German government officials are questioning the veracity of some key facts in a recent news release by cannabis producer Tilray Brands, telling MJBizDaily their meeting with Tilray representatives was “a one-time conversation” and “not part of the preparatory phase” of marijuana legalization.
Tilray, headquartered in New York, said in a news release dated Sept. 6 it held a “policy roundtable” with German officials on adult-use cannabis legalization, including:
- Burkhard Blienert, commissioner on narcotic drugs at the Federal Ministry of Health.
- Kristine Lütke, member of the Bundestag and drug policy spokesperson.
- Carlos Kasper, Bundestag member and part of the Finance Committee.
- Martina Stamm-Fibich, Bundestag member and part of the Health Committee.
“With this event, Tilray reaffirms its leading role as a trusted partner to government regulators and contributes to German legalization efforts by sharing its long-standing expertise and experience in cannabis research, product quality and safety, supply management, patient and consumer protection, and cannabis education,” the company’s release noted.
However, Lütke’s chief of staff said the Bundestag member did not participate.
MJBizDaily had asked the German officials to confirm the date of the “policy roundtable,” as mentioned in the Tilray news release.
“We (would) like to inform you that there is no roundtable with Tilray and the federal government commissioner for addiction and drug issues,” Blienert’s spokesperson said.
The spokesperson said the meeting was “a one-time conversation with several political representatives” on Sept. 6.
The news release also said Blienert “presented the plan for adult-use cannabis legalization.”
However, rather than presenting the “plan” for legalization, the German government spokesperson said they “only outlined the schedule that has already been published several times. Tilray has deleted the press release yesterday.”
Tilray did not immediately reply to queries from MJBizDaily, and the news release does not appear to have been corrected or retracted.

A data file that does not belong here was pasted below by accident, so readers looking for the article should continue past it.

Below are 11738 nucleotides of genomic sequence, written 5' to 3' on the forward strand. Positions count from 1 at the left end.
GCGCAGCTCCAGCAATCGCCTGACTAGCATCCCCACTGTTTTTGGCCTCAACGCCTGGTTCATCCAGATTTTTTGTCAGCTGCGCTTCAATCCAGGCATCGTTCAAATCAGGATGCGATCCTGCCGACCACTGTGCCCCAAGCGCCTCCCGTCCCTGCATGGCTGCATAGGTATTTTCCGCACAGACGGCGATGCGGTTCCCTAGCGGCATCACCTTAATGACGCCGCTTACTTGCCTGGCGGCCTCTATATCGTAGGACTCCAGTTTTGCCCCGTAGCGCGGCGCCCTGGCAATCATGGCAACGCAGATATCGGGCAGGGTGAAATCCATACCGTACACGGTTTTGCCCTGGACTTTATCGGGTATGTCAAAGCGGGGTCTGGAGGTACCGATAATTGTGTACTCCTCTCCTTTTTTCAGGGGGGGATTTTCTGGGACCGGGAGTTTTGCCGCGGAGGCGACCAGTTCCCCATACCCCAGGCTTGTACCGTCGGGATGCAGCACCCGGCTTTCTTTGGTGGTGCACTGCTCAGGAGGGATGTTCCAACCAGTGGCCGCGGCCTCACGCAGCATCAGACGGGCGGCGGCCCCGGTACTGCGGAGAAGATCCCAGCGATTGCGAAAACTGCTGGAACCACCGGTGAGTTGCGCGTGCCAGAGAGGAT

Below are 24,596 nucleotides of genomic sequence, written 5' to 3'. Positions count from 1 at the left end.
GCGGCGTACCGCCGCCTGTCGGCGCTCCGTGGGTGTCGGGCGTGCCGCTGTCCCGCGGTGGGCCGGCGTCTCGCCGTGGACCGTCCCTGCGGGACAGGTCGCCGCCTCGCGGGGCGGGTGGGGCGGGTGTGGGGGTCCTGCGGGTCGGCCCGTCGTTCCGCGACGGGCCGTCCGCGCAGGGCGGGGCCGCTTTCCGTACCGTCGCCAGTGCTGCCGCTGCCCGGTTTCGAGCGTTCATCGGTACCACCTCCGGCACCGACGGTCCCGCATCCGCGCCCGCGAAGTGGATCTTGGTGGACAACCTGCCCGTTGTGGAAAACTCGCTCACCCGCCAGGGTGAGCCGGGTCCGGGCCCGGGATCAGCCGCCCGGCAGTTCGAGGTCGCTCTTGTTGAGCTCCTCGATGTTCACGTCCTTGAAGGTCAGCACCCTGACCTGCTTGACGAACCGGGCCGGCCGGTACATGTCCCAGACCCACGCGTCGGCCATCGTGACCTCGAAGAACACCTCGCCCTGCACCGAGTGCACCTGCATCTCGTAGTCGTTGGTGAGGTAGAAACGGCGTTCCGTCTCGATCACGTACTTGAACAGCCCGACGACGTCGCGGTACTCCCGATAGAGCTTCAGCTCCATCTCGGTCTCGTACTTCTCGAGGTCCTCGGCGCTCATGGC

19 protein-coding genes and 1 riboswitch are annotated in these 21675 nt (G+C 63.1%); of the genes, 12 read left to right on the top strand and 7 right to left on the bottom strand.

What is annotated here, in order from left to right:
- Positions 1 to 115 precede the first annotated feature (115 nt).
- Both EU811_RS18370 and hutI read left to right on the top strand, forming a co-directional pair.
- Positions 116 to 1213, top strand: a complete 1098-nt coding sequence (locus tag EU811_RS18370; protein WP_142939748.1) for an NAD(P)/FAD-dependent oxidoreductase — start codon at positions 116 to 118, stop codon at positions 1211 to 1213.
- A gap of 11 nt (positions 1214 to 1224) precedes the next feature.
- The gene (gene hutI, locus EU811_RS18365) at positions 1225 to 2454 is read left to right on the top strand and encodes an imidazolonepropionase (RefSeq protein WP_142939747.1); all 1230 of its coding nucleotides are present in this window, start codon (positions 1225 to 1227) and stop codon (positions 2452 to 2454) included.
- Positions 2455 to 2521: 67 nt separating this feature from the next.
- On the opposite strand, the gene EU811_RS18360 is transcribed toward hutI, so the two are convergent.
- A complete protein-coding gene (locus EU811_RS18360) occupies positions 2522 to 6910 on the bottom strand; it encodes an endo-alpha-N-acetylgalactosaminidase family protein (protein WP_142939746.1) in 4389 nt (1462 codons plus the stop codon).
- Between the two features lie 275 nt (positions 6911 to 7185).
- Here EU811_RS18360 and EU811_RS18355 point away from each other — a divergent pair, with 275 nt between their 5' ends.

Asked if the officials were downplaying the meeting, Blienert’s spokesperson said: “The content of the press release is just not correct. We are not downplaying the meeting, because there is no cooperation and there will be none either with Tilray. On no level to be clear.”
The title of Tilray’s news release saying the company held the meeting “to Kick-Off Draft Legislation” also seems to have caught the eye of German officials.
Blienert’s spokesperson said the meeting “was not part of the ‘preparatory phase’” of legalization.
“The focus of the federal government in the plans for the controlled dispensing of cannabis to adults lies on expected positive health effects of the population,” the spokesperson said.
Germany launched the preparatory phase of cannabis legislation earlier this summer.
Public hearings were already held to cover topics such as health and consumer protection, criminal liability, control measures and licensing.
More than 200 leading experts shared their expertise on addiction medicine, addiction help, law, business and industry associations as well as representatives of Germany’s states, municipalities, federal ministries and other federal authorities.
A draft bill is expected later this year.
The focus of the legalization is expected to be safety and the protection of youth from negative health effects, according to Germany’s health minister.
Matt Lamers can be reached at firstname.lastname@example.org.